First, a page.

The protein content of a PGS is about 11%. One end it of the protein core is free from carbohydrate and this associates non-covalently with 1 hyaluronic acid. A small link protein helps to stabilize the arrangement, which extends over several disaccharide units. There will be a PGS unit about every 25 repeating units of hyaluronic acid, which gives from 16 to 160 units per assembly.
The total molecular weight of even the smallest assemblies is many millions of daltons. The assemblies are to some extent flexible, and are of various sizes, so that the ground substance does not have a pseudo-crystalline structure, but it is probable that the PGS carbohydrate associates with the short carbohydrate chains attached to collagen. This association may well be strengthened by divalent metal ions.
This polysaccharide is found only in animals. It has a structure very like that of amylopectin, except that it is even more highly branched. The average chain-length of the exterior chains is only 8 glucose units (13-18 in amylopectin), and in the main chains there is a branch point every 3 units on the average (every 5-6 units in amylopectin).
The molecular weight is very high, about 5000000 (=25000 units). It gives a red colour with iodine (amylopectin gives a red-violet). Glycogen forms a colloidal solution, but in cells is often found as glycogen particles, mol. wt a up to 2 x 107, and containing associated enzymes.
5. Term Paper on the Glycoproteins:
In this article, emphasis must be on the carbohydrate component of complex polymers, but it is worth noting that there is no absolute dividing line between proteoglycans and glycoproteins; the mucoproteins described below contain only an average of 15 protein, compared with the 11% of the proteoglycans. Most glycoproteins do indeed contain much less carbohydrate than this, often as branched, bushy structures.
These are the chief components of the viscous slimy secretions of the intestinal tract, and also of the bronchi (sputum); large quantities of the characteristic carbohydrates have been obtained from ovarian cysts. The overall structure resembles that of PGS, with a core protein rich in serine and threonine, to which the carbohydrate chains are attached, but the two classes of glycoprotein are quite distinct.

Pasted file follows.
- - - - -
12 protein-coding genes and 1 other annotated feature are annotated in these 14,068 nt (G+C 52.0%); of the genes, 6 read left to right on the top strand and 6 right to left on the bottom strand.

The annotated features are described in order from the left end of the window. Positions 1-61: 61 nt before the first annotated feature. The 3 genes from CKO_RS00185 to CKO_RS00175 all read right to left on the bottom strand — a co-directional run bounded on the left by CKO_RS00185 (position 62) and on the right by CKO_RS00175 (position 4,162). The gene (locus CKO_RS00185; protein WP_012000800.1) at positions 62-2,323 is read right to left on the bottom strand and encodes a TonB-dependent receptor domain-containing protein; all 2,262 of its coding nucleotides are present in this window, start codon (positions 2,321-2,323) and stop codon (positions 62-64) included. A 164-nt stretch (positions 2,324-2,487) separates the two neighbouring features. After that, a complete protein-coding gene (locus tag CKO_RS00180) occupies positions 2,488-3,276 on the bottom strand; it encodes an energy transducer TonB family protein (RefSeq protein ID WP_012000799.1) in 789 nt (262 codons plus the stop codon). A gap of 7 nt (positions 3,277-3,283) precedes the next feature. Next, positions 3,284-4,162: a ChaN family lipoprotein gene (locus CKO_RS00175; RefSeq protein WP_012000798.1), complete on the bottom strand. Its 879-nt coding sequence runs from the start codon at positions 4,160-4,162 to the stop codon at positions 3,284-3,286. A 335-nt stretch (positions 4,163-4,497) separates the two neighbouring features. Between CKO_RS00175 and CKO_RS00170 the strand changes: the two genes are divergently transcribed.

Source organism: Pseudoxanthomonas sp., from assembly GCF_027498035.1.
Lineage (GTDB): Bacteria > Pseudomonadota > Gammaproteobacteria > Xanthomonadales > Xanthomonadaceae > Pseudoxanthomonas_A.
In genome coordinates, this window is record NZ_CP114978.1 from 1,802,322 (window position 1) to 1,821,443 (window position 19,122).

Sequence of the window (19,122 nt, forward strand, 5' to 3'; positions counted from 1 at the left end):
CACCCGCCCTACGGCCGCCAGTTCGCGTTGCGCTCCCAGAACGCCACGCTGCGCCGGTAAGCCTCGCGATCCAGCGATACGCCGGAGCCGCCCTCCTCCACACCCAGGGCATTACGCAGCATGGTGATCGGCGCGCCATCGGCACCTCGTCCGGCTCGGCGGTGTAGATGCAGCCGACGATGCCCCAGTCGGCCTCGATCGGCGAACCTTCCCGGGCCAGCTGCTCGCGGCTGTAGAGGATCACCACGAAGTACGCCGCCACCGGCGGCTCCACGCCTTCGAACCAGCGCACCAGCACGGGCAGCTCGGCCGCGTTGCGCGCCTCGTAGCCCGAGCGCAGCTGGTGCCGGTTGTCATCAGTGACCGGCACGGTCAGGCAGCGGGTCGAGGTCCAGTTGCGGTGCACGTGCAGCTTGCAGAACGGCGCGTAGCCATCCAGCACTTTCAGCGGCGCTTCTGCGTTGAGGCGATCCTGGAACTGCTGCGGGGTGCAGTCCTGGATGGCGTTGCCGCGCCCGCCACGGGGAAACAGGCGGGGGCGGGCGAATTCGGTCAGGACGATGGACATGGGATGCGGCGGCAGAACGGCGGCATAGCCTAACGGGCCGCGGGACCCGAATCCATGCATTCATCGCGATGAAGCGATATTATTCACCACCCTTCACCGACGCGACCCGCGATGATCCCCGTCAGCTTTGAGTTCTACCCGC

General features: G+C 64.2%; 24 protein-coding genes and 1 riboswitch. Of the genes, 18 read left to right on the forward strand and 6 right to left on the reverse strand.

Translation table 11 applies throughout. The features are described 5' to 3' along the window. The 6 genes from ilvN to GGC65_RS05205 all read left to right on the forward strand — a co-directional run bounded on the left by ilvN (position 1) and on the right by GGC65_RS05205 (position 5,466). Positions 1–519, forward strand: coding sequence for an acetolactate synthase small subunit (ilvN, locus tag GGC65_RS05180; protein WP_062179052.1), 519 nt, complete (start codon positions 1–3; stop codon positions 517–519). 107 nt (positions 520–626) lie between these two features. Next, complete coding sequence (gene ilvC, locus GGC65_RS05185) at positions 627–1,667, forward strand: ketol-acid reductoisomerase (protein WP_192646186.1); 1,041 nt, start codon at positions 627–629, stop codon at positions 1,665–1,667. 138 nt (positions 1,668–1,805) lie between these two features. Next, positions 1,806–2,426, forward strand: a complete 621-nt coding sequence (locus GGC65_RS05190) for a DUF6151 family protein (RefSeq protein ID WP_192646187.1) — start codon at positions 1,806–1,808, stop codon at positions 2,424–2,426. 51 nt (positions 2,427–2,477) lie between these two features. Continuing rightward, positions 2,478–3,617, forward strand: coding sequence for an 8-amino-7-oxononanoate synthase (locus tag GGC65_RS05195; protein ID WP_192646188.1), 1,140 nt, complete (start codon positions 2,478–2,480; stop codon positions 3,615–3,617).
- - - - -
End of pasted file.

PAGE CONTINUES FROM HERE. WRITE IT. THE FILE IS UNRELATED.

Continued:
In particular, the carbohydrate of mucins contains no uronic acids. Instead, galactose and glucosamine predominate. In addition, in about 80%, of the population (secretors), some of the mucin polysaccharides have blood-group antigenicity. Connective tissue polysaccharides do not possess this property.
It is presumed that mucins have lubricating and protective properties, although direct evidence for this is sparse. In cystic fibrosis, over-production of mucin occurs both in the digestive system and in the lungs, where it forms insoluble plugs obstructing the airways. It is not yet known whether the glycoprotein is also abnormal in structure.
(b) Blood Group Substances:
At least nine antigen systems can be detected in human erythrocytes, of which only ABO and rhesus are clinically important. The antigen in all nine systems is an oligosaccharide. This is not inevitably the case; the histocompatibility antigens are glycoproteins, but the protein moiety is the antigen. The blood group antigens can be surprisingly small, and a change in a single monosaccharide residue can alter the antigenicity.
Note how the 1-3 glycoside bonds promote coiling of the chain. Red blood cell agglutination depends on a rather larger oligosaccharide covalently bonded to a membrane protein (not glycophorin for the ABO system). However, the same minimal configuration occurs in this highly branched structure. A very similar oligosaccharide is found in the mucoprotein of secretors.
This is a mixture of two main components, one soluble in boiling water and making up to 10-20% of the total, called amylose; the other 80-90% is insoluble in boiling water and is
called amylopectin. Both are made up of D-glucose units. Amylose is un-branched, containing 200-2000 glucose units linked α-1, 4 in a straight line. Amylopectin, on the other hand, is highly branched.
It has one end-group to 24-30 glucose units, which means that the outer chains are about 13-18 residues long. The molecule is very large, containing 250-5000 units. The main linkage is α- 1, 4, but at the branch points a third molecule of glucose is joined in the 6-position. The mixture of amylose and amylopectin known as starch forms a gel when concentrated solutions cool. It gives a blue colour with iodine.
This is a polysaccharide, consisting of relatively un-branched 1, 6 linked glucose molecules, produced by the bacterium, Leuconostoc mesenteroides, acting on sucrose. It is soluble, but colloidal, and can be used as a plasma substitute in the treatment of shock. A similar polymer, produced by bacteria from sucrose, forms the plaque that coats teeth, and precedes decay.